What is the Manufacturing Process as Defined by the Factories Act 1948?

Under the Act, a manufacturing process gets defined as any process relating to the following activities:

  1. Altering, repairing, ornamenting, finishing, packing, oiling, washing, cleaning, breaking down, demolishing, or otherwise treating an article or substance for use, sale, transport, delivery, or disposal; or
  2. Pumping oil, water, sewage, or any other content; or
  3. Generating, transforming, or transmitting power; or
  4. Composing types for printing, printing by letterpress, lithography, photogravure, or another similar process, or bookbinding
  5. Building, repairing, refitting, finishing, or dismantling ships or vessels;
  6. Keeping any item in cold storage

Procedure for Registration Under the Factories Act of 1948

A State Government has the authority to enact regulations governing factories operating within its borders. Each factory which requires to register under the Factories Act 1948 must apply for the following:

Premises Permission

Prior permission from the State Government/Chief Inspector is a must for establishing the factory or any construction or extension of factories.

Plan Submission

The applicant may submit a plan for any type or description of the factory to the Chief Inspector or the State Government.

Payable Fees

The necessary fees must be paid for such registration and licence renewals.

Notice by Occupier

Before occupying or using any premises as a factory, the occupier must provide a minimum of fifteen days’ notice.

According to the act, the occupier must send the Chief Inspector a written notice containing the following information:

  • the factory’s name and address,
  • the occupier,
  • the owner of the premises or building, and
  • the communication address

Procedure for renewal of licence

As per the Factories Act, 1948, the licence renewal is a mandate and according to a specified procedure.

The provision for renewal of a licence is laid down under rule 8 of the model rules under the act.

The factory license should get renewed every year before it expires. Let’s discuss the steps to renew a licence under the model rules.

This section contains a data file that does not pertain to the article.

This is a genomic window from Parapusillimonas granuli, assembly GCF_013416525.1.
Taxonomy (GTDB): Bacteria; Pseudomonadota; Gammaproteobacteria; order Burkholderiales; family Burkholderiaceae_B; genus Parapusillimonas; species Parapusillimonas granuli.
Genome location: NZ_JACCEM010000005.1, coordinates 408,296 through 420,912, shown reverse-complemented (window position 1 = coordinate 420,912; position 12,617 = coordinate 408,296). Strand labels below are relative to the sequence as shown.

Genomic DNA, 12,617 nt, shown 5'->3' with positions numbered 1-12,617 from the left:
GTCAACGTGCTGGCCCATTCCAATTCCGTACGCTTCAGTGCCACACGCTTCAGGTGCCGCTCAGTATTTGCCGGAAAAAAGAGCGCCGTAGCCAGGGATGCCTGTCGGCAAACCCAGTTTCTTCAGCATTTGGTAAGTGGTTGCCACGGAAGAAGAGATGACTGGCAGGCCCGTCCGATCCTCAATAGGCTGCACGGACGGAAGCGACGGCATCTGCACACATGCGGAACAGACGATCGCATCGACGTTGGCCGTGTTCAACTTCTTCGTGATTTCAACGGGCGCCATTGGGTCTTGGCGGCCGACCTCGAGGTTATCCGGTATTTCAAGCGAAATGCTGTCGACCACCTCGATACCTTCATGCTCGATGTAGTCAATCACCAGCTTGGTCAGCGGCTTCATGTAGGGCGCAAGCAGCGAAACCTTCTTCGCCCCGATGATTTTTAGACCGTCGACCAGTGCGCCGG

• The chief inspector appointed by the state government for renewal renews the factory license.
  • An application for renewal of licence should be made in form 2 under the model factory rules.
  • It’s essential to make the application before 60 days of the license expiration.
  • If the application is not made within the specified period, then the renewal of the licence will be granted after the payment of the fee, which is 25 per cent above the original fees for the renewal of the licence.

Notes:- The licences renewed under rule 8 will be valid till the 31st December of the year for which it is renewed.

Penalties

Chapter X of the act covers the penalties for the violation.

The penalty for any firm of violation under the act is prescribed under section 92 of the factories act 1948.

It states that if a contravention is committed under this act, then the person liable for this will be punished with imprisonment up to two years and a fine extending up to two lakh rupees and,

If the contravention continues, then the person will be liable for a penalty of one thousand rupees daily until the contravention continues.

If a person was previously convicted of an offence under section 92 of the act and found guilty of the same provision again, that person would be liable under section 94 of the act. So, he/she will be punished with imprisonment of up to three years or a fine of ten thousand rupees extending up to two lakh rupees.

Factories Act of 1948—Applicability

The Act applies to:

  • any factory involved in a manufacturing process with the aid of the power where ten or more workers are or were employed on any day in the last twelve months, or is ordinarily carried out, or
  • In a factory where a manufacturing process is being carried out without the aid of power where twenty or more workers are or were employed on any day of the last twelve months

Duties of Occupier (Section7A)

Under the Factories Act, the duties of the occupier include: